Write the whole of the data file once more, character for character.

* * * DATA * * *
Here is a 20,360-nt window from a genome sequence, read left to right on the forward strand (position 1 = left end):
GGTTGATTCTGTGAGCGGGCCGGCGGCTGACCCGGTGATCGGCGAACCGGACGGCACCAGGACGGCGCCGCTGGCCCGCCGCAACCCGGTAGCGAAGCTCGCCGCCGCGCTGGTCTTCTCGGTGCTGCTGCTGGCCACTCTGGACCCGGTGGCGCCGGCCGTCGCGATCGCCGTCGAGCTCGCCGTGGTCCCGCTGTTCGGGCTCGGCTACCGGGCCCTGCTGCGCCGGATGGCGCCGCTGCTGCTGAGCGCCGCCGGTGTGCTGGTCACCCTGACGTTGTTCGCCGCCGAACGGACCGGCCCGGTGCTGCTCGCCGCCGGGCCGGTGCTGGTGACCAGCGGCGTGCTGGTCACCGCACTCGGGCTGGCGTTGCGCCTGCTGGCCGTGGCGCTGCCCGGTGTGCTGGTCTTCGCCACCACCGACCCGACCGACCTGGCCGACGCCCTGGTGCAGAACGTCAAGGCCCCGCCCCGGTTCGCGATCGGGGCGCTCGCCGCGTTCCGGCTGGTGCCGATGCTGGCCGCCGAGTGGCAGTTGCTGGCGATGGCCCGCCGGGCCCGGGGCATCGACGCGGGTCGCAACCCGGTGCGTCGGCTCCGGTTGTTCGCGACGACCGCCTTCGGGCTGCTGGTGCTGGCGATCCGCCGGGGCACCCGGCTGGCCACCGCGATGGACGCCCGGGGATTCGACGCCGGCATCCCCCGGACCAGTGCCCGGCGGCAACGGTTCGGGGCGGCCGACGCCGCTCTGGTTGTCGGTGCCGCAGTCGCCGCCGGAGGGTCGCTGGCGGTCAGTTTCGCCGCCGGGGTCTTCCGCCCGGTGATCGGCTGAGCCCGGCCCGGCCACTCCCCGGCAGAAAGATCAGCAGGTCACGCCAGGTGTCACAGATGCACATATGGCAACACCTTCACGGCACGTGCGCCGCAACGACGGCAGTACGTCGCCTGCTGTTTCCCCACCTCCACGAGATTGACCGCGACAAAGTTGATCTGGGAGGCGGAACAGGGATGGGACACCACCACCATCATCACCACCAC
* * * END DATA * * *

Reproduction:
Here is a 20,360-nt window from a genome sequence, read left to right on the forward strand (position 1 = left end):
GGTTGATTCTGTGAGCGGGCCGGCGGCTGACCCGGTGATCGGCGAACCGGACGGCACCAGGACGGCGCCGCTGGCCCGCCGCAACCCGGTAGCGAAGCTCGCCGCCGCGCTGGTCTTCTCGGTGCTGCTGCTGGCCACTCTGGACCCGGTGGCGCCGGCCGTCGCGATCGCCGTCGAGCTCGCCGTGGTCCCGCTGTTCGGGCTCGGCTACCGGGCCCTGCTGCGCCGGATGGCGCCGCTGCTGCTGAGCGCCGCCGGTGTGCTGGTCACCCTGACGTTGTTCGCCGCCGAACGGACCGGCCCGGTGCTGCTCGCCGCCGGGCCGGTGCTGGTGACCAGCGGCGTGCTGGTCACCGCACTCGGGCTGGCGTTGCGCCTGCTGGCCGTGGCGCTGCCCGGTGTGCTGGTCTTCGCCACCACCGACCCGACCGACCTGGCCGACGCCCTGGTGCAGAACGTCAAGGCCCCGCCCCGGTTCGCGATCGGGGCGCTCGCCGCGTTCCGGCTGGTGCCGATGCTGGCCGCCGAGTGGCAGTTGCTGGCGATGGCCCGCCGGGCCCGGGGCATCGACGCGGGTCGCAACCCGGTGCGTCGGCTCCGGTTGTTCGCGACGACCGCCTTCGGGCTGCTGGTGCTGGCGATCCGCCGGGGCACCCGGCTGGCCACCGCGATGGACGCCCGGGGATTCGACGCCGGCATCCCCCGGACCAGTGCCCGGCGGCAACGGTTCGGGGCGGCCGACGCCGCTCTGGTTGTCGGTGCCGCAGTCGCCGCCGGAGGGTCGCTGGCGGTCAGTTTCGCCGCCGGGGTCTTCCGCCCGGTGATCGGCTGAGCCCGGCCCGGCCACTCCCCGGCAGAAAGATCAGCAGGTCACGCCAGGTGTCACAGATGCACATATGGCAACACCTTCACGGCACGTGCGCCGCAACGACGGCAGTACGTCGCCTGCTGTTTCCCCACCTCCACGAGATTGACCGCGACAAAGTTGATCTGGGAGGCGGAACAGGGATGGGACACCACCACCATCATCACCACCAC